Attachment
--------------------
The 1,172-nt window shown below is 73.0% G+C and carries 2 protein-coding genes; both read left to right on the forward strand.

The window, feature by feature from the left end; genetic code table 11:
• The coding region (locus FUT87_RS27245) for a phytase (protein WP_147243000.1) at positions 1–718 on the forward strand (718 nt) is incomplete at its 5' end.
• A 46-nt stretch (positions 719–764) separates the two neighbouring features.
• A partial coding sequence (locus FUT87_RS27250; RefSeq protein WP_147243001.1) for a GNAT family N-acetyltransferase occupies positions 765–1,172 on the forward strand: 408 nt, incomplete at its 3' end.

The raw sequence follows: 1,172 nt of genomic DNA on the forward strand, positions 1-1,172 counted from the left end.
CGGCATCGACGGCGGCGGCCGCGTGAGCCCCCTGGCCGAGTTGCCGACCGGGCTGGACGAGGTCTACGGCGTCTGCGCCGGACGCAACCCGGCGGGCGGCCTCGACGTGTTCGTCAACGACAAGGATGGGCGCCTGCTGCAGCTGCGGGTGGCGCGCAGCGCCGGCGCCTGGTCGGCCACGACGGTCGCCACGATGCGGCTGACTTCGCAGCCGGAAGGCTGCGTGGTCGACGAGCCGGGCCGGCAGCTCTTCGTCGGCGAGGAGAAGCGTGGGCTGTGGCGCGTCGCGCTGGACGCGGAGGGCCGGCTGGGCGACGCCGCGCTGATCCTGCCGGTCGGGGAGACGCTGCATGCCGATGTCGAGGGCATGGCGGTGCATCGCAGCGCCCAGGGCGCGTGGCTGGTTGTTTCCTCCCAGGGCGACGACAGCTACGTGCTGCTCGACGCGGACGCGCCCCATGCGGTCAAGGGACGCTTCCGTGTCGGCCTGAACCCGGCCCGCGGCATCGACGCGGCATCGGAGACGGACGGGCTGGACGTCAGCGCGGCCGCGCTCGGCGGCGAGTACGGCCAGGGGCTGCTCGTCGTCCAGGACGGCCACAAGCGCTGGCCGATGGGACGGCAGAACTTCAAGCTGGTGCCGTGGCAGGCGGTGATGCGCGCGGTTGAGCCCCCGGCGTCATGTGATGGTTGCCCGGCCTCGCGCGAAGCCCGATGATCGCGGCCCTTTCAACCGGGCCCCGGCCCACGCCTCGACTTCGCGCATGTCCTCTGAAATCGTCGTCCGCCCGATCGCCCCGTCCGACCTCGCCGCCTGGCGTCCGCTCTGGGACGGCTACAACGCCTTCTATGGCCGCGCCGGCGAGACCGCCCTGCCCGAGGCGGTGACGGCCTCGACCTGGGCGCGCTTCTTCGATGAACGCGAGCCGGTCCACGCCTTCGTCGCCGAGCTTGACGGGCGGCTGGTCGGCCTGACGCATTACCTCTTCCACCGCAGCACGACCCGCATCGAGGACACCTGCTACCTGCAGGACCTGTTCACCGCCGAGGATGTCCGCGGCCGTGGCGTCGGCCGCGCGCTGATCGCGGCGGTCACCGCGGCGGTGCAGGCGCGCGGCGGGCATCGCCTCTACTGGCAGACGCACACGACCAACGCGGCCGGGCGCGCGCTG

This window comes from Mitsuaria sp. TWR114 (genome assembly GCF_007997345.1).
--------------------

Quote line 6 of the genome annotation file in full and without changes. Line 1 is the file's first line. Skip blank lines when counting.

The raw sequence follows: 1,172 nt of genomic DNA on the forward strand, positions 1-1,172 counted from the left end.